+ Reply to Thread
Results 1 to 4 of 4

Thread: Not understanding Normal Distribution

  1. #1
    Points: 5,087, Level: 45
    Level completed: 69%, Points required for next Level: 63

    Location
    Maryland
    Posts
    2
    Thanks
    0
    Thanked 0 Times in 0 Posts

    Not understanding Normal Distribution




    I am having trouble wrapping my head around normal distributions and the revelance it has with statistics.--- Can someone help me to understand in laymen terms versus book terms... Thanks

  2. #2
    TS Contributor
    Points: 17,636, Level: 84
    Level completed: 58%, Points required for next Level: 214
    JohnM's Avatar
    Posts
    1,948
    Thanks
    0
    Thanked 6 Times in 5 Posts
    The normal distribution, or "bell curve," represents how scores or whatever we are measuring are distributed. In general terms, if we were to measure some attribute in the population, say a person's height, we might find that most of them are clustered near the average, while maybe a few are further away, either lower or higher. So, the higher the curve, the more scores there are in that range or region.

    Knowledge of how scores are distributed then allows us to determine how likely or unlikely it is to obtain a particular score. The height of the curve, then, also tells us the relative probability of getting a particular score, or the probability or percentage of the population that falls within a certain range.

    For example, if you measured the heights of adult males, you might find that most of them cluster around 68-73" but there may be a few below or above that range.

    These concepts form the basis for statistical inference - when we draw a sample from the populaton, can we reach any conclusions about the shape of the distribution of the population? Also, if someone were to claim that the average adult male height is 75" or some other unlikely value, we could use sampling and the normal distribution to attempt to refute that claim.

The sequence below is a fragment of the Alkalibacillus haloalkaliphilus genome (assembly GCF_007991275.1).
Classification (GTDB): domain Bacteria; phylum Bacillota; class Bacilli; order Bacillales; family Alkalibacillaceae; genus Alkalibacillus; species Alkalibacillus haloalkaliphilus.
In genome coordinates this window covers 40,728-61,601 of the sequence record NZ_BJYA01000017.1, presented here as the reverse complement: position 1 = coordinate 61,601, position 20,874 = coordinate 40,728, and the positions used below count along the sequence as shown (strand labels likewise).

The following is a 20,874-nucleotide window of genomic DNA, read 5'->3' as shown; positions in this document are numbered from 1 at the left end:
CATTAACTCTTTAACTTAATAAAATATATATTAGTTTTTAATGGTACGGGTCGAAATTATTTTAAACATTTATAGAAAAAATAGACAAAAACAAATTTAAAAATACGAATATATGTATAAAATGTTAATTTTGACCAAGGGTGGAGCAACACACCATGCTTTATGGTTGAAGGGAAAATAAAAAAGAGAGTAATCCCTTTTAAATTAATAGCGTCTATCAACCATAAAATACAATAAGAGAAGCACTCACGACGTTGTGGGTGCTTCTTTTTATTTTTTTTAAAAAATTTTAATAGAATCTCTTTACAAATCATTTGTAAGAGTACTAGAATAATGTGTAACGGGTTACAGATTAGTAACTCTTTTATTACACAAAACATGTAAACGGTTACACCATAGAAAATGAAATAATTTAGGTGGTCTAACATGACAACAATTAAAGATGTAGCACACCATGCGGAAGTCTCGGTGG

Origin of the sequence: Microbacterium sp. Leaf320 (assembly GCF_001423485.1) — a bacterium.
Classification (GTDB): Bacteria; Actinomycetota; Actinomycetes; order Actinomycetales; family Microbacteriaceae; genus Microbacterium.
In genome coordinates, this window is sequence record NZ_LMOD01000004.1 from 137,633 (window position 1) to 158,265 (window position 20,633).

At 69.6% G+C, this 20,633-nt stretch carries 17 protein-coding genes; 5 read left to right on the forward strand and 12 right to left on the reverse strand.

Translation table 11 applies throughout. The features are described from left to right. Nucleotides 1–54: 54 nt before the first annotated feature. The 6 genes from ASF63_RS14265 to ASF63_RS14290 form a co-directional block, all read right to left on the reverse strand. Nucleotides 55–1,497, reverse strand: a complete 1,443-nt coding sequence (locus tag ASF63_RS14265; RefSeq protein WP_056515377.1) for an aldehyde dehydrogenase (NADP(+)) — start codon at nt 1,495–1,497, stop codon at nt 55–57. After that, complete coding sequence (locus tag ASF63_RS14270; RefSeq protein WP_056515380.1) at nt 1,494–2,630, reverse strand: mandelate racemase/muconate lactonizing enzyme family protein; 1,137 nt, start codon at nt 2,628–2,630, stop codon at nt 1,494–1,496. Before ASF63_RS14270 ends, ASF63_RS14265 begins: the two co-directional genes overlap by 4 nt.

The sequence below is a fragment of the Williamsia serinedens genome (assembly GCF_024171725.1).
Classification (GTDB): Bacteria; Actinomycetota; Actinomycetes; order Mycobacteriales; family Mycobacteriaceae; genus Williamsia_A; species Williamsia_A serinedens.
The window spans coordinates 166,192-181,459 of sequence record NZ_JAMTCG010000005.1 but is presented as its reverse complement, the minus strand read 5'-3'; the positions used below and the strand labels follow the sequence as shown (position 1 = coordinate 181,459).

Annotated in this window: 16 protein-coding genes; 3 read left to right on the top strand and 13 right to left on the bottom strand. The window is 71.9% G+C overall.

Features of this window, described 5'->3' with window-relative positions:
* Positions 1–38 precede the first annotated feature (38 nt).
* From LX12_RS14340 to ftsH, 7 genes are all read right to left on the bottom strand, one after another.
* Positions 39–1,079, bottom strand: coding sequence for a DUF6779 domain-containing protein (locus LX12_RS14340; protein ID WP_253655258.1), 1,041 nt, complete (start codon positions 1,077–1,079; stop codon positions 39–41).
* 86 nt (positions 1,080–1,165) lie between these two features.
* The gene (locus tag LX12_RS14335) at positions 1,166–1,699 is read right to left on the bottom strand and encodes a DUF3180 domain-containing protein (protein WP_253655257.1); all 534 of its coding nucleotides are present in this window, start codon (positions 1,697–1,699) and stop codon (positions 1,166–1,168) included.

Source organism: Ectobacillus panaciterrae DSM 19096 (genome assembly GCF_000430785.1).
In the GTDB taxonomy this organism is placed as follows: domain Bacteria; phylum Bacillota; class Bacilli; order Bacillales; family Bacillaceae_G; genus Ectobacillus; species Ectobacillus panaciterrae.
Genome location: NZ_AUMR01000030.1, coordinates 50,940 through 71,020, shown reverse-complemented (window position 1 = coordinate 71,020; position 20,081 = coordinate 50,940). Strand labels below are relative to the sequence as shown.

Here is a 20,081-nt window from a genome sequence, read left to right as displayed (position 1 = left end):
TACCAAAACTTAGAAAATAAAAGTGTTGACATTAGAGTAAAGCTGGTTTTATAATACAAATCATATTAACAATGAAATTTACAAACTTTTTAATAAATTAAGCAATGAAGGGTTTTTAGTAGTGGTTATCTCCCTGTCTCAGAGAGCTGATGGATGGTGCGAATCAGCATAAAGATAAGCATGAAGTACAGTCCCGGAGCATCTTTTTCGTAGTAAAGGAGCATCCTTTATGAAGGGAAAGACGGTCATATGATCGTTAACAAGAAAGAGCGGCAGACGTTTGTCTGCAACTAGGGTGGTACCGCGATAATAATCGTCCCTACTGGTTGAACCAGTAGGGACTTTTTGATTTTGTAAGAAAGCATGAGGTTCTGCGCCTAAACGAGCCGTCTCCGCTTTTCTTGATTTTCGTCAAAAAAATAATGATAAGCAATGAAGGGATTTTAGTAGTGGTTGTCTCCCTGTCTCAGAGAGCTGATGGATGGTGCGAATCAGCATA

Hope this helps a bit.....
    Last edited by JohnM; 10-24-2005 at 12:48 PM.

  3. #3
    Points: 5,087, Level: 45
    Level completed: 69%, Points required for next Level: 63

    Location
    Maryland
    Posts
    2
    Thanks
    0
    Thanked 0 Times in 0 Posts
    Thank you that was very helpful- another question is when you mentioned, "knowledge of how scores are distributed then allows us to determine how likely or unliekely it is to obtain a particular score." What does the particular score represent--- I think my problem is I am not able to visualize what it actually means... sounds funny huh!!!

  4. #4
    TS Contributor
    Points: 17,636, Level: 84
    Level completed: 58%, Points required for next Level: 214
    JohnM's Avatar
    Posts
    1,948
    Thanks
    0
    Thanked 6 Times in 5 Posts

    The scores can represent anything that you can observe and/or measure. i.e., height, weight, "customer satisfaction," amount of rainfall, temperature, percentage of people in the population who catch a cold during the winter...

+ Reply to Thread

           




Similar Threads

  1. Replies: 2
    Last Post: 05-11-2011, 01:35 PM
  2. help understanding t-distribution
    By lilyungn in forum Statistics
    Replies: 5
    Last Post: 06-21-2010, 11:56 PM
  3. Is a subset of a normal distribution normal?
    By bordonbert in forum Probability
    Replies: 4
    Last Post: 10-29-2009, 03:54 AM
  4. Normal? Bimodal normal? Some other distribution?
    By statsCZ in forum Statistical Research
    Replies: 4
    Last Post: 01-28-2009, 08:31 AM
  5. Replies: 0
    Last Post: 01-23-2008, 11:32 PM

Posting Permissions

  • You may not post new threads
  • You may not post replies
  • You may not post attachments
  • You may not edit your posts






Advertise on Talk Stats